Two executives at Fireman's Fund played a vital supporting role in 16 films up for Oscars
On their big night, Oscar winners often use their acceptance speeches to thank everyone from their parents to their nutritionists. But the odds are pretty good that no one will mention Roger Nulton or Joe Finnegan during the Feb. 24 ceremony.
Maybe they should. In the world of megamillion-dollar productions, the two Fireman's Fund Insurance executives have become unlikely Hollywood power players whose nods launch productions—and whose checkbooks often save them. This year the insurer covered Best Picture nominees Atonement and Michael Clayton, as well as 14 other films up for awards.
Most proceeded with only the usual on-set drama. But when a freak snowstorm struck the Morocco set of Charlie Wilson's War, Fireman's paid about $6 million to build another Afghan refugee camp, this one in Southern California, so the movie could be completed.
Few films need such a dramatic rescue. But as the average cost of making a major movie surpasses $65 million—and risks, from terrorism threats to rehab-prone actors, have multiplied—an insurance broker can be a producer's best friend. "An insurance policy is a security blanket for studio executives who are paid to worry that a film gets made," says veteran producer Marc Abraham. "No one is going to give you their money without it."
For the insurers, the business provides hefty margins, a way to diversify, plus a touch of glamour. Underwriters, whose premiums run as much as 2% of a film's budget, collected some $380 million from Hollywood productions in 2006, according to BusinessWeek estimates. Fireman's Fund, which started out in the 1920s insuring the face of the swashbuckling Douglas Fairbanks, has parlayed its experience and connections to great effect. It commands a 75% share of the market for big-budget productions. That has left others, such as Chubb Group (CB), to focus mostly on independent and foreign films.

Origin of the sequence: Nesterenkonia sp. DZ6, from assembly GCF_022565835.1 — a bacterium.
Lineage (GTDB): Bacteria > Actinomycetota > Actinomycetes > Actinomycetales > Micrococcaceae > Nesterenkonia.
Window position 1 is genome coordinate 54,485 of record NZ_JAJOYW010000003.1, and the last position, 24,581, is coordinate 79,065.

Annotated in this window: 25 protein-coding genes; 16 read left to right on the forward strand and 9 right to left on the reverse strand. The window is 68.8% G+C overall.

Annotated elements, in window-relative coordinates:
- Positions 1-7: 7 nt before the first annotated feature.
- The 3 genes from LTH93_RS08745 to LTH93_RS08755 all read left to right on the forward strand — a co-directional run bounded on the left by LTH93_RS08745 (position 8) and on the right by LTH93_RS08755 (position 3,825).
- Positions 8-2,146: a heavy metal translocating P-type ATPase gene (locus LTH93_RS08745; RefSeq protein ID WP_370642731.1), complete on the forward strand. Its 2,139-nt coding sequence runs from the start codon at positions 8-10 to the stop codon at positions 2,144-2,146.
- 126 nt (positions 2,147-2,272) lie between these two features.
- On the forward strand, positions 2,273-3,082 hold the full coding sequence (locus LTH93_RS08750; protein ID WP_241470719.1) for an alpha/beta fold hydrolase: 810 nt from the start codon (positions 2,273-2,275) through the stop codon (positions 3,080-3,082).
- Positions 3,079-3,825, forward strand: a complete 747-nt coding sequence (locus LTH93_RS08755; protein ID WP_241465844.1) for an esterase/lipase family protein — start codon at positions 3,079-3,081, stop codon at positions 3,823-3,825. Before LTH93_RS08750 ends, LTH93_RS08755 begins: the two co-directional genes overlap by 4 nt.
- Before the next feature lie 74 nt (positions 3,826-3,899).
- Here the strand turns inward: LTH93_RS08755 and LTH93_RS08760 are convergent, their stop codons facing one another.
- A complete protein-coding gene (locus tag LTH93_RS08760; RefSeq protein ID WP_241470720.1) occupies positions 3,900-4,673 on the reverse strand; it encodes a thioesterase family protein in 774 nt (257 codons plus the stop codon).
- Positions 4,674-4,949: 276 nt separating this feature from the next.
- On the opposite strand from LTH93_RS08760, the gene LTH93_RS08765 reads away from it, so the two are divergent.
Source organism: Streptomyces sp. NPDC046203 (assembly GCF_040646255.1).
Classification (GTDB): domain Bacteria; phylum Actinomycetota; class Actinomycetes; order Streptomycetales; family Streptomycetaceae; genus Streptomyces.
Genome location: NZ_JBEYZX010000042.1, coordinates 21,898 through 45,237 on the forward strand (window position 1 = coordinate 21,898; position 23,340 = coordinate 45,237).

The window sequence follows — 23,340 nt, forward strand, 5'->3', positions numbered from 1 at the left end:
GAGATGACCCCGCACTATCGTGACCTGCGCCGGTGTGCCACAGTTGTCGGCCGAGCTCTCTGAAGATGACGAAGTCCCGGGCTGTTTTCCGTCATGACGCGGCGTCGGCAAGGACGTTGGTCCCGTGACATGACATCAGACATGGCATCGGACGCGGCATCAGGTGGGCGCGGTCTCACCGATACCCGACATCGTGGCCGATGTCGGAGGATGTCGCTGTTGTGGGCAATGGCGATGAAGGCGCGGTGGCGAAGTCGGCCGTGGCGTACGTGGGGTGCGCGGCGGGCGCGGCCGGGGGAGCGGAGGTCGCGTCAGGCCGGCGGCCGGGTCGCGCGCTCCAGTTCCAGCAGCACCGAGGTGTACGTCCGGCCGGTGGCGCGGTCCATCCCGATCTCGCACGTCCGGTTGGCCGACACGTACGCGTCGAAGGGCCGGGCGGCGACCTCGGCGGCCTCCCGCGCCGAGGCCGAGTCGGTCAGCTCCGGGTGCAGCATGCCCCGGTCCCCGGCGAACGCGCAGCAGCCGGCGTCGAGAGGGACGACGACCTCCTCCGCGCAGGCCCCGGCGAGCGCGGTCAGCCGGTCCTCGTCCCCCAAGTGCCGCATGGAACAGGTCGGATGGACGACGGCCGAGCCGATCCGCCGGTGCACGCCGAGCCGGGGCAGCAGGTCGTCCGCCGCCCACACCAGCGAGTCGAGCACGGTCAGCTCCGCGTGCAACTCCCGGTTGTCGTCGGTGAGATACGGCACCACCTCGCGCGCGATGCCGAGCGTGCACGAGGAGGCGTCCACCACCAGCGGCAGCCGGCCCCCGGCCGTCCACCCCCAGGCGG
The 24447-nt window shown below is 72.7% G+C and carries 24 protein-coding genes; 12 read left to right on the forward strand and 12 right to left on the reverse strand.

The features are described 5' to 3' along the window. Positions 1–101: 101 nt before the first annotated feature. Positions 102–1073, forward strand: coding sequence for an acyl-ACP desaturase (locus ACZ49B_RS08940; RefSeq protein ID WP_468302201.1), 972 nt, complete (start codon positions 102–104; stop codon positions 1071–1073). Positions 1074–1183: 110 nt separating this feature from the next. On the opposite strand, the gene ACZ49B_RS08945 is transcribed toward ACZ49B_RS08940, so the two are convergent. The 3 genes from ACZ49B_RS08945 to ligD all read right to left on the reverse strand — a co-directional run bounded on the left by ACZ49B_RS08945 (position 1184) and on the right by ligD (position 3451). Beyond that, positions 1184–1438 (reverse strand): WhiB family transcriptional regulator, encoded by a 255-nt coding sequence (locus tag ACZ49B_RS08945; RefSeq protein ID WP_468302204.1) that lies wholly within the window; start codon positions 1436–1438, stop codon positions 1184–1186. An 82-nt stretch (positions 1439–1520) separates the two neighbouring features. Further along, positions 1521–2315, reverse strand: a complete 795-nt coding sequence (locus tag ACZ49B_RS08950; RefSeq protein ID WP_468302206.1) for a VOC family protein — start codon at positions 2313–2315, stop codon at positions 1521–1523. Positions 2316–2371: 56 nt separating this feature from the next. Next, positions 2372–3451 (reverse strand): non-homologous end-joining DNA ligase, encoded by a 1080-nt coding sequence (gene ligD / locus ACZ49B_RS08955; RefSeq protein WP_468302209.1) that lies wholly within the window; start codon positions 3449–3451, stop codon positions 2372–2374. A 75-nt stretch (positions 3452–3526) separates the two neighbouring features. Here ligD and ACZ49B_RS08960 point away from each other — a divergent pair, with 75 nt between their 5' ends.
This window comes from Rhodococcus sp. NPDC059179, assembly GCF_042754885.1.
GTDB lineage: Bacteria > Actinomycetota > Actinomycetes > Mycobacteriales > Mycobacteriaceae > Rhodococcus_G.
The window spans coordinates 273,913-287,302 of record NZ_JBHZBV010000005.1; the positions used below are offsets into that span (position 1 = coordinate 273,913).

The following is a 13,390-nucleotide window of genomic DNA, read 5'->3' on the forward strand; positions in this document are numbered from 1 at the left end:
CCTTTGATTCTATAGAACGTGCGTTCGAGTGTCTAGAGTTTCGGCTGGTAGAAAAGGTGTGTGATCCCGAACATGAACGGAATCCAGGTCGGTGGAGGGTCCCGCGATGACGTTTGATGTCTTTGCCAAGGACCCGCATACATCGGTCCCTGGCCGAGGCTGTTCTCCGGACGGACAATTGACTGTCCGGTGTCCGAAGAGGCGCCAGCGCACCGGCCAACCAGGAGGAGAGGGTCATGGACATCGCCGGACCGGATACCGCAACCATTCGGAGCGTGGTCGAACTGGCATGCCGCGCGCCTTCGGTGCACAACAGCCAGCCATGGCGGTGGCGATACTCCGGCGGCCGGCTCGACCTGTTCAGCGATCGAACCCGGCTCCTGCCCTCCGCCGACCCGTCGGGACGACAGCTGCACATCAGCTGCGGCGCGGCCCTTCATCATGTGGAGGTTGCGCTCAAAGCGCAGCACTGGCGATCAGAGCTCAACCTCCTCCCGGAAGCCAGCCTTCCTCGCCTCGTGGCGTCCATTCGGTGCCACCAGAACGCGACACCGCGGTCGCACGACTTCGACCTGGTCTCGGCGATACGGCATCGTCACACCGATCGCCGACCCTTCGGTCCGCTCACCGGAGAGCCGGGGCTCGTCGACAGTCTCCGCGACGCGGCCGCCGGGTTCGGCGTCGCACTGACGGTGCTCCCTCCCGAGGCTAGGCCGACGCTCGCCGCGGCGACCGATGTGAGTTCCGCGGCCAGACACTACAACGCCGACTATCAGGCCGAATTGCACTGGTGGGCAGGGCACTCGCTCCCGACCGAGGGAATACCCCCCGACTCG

Insurance agents often take on unusual roles, acting as actuaries, detectives, or human resources managers. Fireman's has hired former production folks who assess stunts for safety and animal trainers for competency. After they insured Into the Wild, Fireman's went on site in Alaska to see that any injured staffers could be airlifted to a hospital. They checked out the many overseas locations for The Bourne Ultimatum to make sure film wouldn't be destroyed by airport X-ray machines. "We even read scripts," says Gene Williams, worldwide entertainment manager at Chubb. "It's easy. You just skip all the dialogue and figure out how close a star is standing to something that's gonna explode."
No actor is uninsurable. But the cost of covering someone like Lindsay Lohan increases with every trip to rehab. "Our job is to package the risk," says Brian M. Kingman of insurance brokerage Aon/Albert G. Ruben. Kingman is considered one of Hollywood's top brokers: His name has appeared on the rolling credits at the end of 18 films, including Monster's Ball. He has structured deals that require troubled actors to put part of their salaries in escrow, take weekly drug tests, and even have a "companion 24/7 during production."
Still, there is no accounting for every human tragedy. Heath Ledger was on a break from filming The Imaginarium of Doctor Parnassus when he died in January. New actors have been hired, and production will eventually resume. Even so, the costs of shutting down and then restarting the $30 million project will be considerable. Joanne Camacho, the agent who sold the policy, says the insurers, which include Lloyd's of London, "are looking at a very large loss."